# Math Is Hard

Yup. MathIsHard. It just Is.

Some things are just plain hard.

EditHint: It seems, that some serious cleanup is in place. I suggest the following:
• MathIsHard
• Some (most?) advanced topics in math (introductory calculus is not "advanced") are inherently hard to grasp and/or to solve (many things have been proven to be intractable).
• Reaching the point where it becomes easy is hard
• ...

• MathIsEasy
• Many introductory areas (arithmetic, basic algebra, etc) are easy, but this is not seen, if you don't try to look
• Many are discouraged from looking at math at all (MentalHandcuffs)
• Once you get it, it becomes mindbogglingly easy (trivial some would say). Examples:
• ...

This may be horribly naive, or the thing may already have been done, but maybe what's needed is a MathPatternLanguage?

This page is in desperate need of tidying. There has been considerable "speaking-past-each-other" all over it. Basically, it seems to boil down to those who think math is arithmetic and school/college-style algebra, and those who have done math degrees and know that there's more to it, such as analysis, algebraic topology, and number theory, just to name a few.

In the context of the original, tongue-in-cheek quotation, the first point of view is reasonable. It's also reasonable to continue to try to educate people that arithmetic isn't all there is to math. It's not clear that this is the right page to discuss some of these points.

Please, can someone start to clean this up a little? I would do so, but given my bias I'm pretty sure I'm not the right person.

Math is hard only for those who don't understand it. Thank you for the tautology of the day When I grasped the concept of equality, it opened up the world of algebra like a key opening a door into the Secret Garden of Math.

If you have an equation, you can do the same thing to each side of the equation, and you get a new equation.

For example:

3x + 4 = 10 (solve for x)

We want to get x on the left, and a single number (the answer) on the right. So, let's "do something" to both sides of the equation that brings us closer to our goal.

Subtract 4 from each side (and simplify).

``` 3x + 4 - 4 = 10 - 4
3x = 6
```
Now, divide each side by 3.

``` 3x / 3 = 6 / 3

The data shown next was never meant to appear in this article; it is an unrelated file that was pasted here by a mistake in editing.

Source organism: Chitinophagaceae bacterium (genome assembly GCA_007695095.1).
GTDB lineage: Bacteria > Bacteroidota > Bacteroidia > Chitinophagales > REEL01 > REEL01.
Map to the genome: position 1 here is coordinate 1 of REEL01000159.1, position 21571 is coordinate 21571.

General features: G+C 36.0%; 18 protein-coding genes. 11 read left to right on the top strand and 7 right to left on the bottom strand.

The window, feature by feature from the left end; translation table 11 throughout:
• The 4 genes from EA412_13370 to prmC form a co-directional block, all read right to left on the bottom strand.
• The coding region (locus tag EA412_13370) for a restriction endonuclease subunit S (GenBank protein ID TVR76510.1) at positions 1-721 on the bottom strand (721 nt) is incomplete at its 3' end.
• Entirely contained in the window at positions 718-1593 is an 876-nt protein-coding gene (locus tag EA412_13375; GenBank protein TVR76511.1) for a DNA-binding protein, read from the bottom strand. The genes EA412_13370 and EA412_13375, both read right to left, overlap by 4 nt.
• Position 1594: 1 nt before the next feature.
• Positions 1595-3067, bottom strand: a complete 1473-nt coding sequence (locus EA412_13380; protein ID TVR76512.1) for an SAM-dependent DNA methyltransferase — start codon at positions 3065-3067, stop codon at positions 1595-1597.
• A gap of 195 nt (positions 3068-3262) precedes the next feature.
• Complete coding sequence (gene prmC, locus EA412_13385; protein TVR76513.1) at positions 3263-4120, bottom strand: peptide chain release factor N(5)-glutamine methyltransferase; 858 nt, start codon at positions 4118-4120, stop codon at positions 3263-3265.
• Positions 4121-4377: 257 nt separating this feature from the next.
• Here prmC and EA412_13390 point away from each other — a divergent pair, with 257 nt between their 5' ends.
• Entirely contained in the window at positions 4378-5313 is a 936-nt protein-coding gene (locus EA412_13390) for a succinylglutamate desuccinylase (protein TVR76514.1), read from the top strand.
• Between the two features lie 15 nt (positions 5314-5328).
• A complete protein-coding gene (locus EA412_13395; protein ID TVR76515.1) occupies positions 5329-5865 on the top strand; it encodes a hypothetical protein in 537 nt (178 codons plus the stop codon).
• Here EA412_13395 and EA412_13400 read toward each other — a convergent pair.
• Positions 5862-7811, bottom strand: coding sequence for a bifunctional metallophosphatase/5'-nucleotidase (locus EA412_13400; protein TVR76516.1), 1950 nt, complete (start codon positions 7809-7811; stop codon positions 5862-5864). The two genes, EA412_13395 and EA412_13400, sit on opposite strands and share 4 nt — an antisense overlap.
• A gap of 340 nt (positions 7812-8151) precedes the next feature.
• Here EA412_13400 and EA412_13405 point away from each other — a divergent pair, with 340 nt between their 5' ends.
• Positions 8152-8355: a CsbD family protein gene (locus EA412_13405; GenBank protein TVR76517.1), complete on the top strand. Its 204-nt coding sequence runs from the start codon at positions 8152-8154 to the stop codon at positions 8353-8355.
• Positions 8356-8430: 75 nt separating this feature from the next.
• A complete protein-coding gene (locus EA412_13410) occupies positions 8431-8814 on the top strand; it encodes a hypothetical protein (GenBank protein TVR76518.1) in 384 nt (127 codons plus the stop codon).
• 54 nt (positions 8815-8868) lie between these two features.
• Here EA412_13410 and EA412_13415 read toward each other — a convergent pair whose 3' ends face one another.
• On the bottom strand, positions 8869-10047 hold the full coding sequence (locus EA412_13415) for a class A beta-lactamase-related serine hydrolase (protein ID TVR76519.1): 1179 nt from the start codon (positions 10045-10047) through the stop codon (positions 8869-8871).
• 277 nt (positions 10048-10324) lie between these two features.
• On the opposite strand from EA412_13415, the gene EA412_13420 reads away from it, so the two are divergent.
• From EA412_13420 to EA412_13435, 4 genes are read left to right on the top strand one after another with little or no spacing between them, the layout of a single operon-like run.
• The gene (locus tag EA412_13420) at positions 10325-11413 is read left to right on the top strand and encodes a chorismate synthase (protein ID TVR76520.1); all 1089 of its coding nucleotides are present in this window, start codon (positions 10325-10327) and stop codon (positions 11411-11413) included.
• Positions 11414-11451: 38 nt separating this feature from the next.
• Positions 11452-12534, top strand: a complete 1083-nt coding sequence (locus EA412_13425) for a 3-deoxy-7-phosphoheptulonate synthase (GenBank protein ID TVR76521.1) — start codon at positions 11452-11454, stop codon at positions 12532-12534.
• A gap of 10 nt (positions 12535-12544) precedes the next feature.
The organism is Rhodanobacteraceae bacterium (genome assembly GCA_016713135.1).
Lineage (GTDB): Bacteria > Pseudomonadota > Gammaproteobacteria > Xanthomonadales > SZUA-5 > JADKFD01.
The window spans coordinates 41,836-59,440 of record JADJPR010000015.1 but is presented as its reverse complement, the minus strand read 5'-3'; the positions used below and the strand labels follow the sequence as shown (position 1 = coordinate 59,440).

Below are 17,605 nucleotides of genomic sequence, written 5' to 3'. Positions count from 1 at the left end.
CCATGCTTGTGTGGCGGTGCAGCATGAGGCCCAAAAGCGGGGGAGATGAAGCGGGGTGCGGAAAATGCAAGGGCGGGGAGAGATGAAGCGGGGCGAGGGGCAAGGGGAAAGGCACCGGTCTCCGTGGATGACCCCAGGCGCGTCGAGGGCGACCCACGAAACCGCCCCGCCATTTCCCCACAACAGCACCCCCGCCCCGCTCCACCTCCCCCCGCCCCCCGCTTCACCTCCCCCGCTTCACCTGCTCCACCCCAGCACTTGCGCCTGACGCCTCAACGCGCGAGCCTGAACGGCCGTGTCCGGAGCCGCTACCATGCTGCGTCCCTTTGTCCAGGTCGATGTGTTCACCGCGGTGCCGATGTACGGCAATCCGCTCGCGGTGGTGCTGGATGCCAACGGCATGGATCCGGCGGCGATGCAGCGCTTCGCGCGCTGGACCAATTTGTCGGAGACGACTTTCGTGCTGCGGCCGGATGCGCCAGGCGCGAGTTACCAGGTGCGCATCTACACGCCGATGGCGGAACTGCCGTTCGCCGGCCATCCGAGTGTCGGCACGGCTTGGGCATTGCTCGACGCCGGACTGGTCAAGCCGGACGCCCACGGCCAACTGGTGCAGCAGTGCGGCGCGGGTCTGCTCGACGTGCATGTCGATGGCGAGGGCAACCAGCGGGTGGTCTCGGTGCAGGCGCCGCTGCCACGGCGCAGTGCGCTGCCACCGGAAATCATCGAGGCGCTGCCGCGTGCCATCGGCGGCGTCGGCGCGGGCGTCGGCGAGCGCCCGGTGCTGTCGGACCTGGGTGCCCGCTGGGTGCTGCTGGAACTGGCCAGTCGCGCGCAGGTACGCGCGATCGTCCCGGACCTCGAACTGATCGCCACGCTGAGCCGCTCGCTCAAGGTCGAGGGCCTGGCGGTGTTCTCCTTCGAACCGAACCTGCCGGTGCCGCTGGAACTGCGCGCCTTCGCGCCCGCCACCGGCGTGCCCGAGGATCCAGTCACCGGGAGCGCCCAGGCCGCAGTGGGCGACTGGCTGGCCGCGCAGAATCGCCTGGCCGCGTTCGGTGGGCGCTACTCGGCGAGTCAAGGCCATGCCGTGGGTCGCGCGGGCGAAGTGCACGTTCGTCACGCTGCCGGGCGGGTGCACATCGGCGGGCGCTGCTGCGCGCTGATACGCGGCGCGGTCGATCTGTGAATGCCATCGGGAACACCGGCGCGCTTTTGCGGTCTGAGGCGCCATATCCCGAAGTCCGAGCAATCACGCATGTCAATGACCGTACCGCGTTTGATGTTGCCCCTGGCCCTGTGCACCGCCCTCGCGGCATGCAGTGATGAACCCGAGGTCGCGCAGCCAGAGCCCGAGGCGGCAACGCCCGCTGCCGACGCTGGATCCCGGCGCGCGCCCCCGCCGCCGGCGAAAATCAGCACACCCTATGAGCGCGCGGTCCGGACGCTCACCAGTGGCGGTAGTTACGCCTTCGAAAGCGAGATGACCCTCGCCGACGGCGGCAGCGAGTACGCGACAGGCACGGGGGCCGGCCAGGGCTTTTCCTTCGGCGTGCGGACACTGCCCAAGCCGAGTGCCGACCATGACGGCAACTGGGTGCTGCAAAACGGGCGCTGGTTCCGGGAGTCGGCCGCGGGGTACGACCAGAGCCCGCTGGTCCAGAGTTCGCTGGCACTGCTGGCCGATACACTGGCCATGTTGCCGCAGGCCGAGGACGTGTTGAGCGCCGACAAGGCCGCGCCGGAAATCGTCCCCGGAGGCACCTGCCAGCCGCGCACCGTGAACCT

x = 2
```
Now, that wasn't so hard, was it? You can do it, too!

-- EdPoor (\$50/hour Math SAT coach)

Unfortunate example, Ed., unless you are arguing that arithmetic is not hard. The above has little to do with mathematics. This common misconception is, I believe, one of the primary reasons that many people think "math is hard" - they have never actually seen any (or if they did it was well disguised).

See GoldenRuleOfAlgebra

Ed's example is easy because it deals with an easy linear equation. A quadratic equation can also be solved fairly easily, but requires the introduction of a new concept - complex numbers. With a cubic equation, things change. Finding a way to solve it seems to require some luck, rather than just rational thought.
• Solutions to cubics and quartics in terms of radicals does not require luck; there has been a clear-cut deterministic solution for 500 years. Solutions to polynomials higher than degree 4 also, in the general case, is not a matter of luck, it is simply impossible (in the general case), and requires tools at a higher level than radicals.
• Perhaps you are thinking of polynomial factorization, which can often be regarded as a matter of luck as to whether there is an obvious solution or not, for any degree. Even then, using the word "luck" is misleading, since research regarding deterministic algebraic factorization of polynomials over Z continues to this day; is it "luck" if we know some recent result that applies? Maybe, but that doesn't seem to get to the core of the matter. I would call it "luck" if you try to use randomness to solve something, and you find the solution much much faster than the average or expected case.

The existence of a solution doesn't rule out luck. Mathematicians searched for a solution formula for the general cubic equation for a long time before some had success. The successes seemed to be achieved by having the good luck to stumble across the form of the solution. Once the form had effectively been stumbled upon or guessed, completing the details became quite easy. Note that I did not specify the solution had to have a simple algebraic form. Some cubic equations can be neatly solved using trigonometric functions. In general, such solutions are reals that can't be expressed using radicals without introducing complex numbers. The cube root of a complex number isn't quite as "elementary" as the cube root of a real.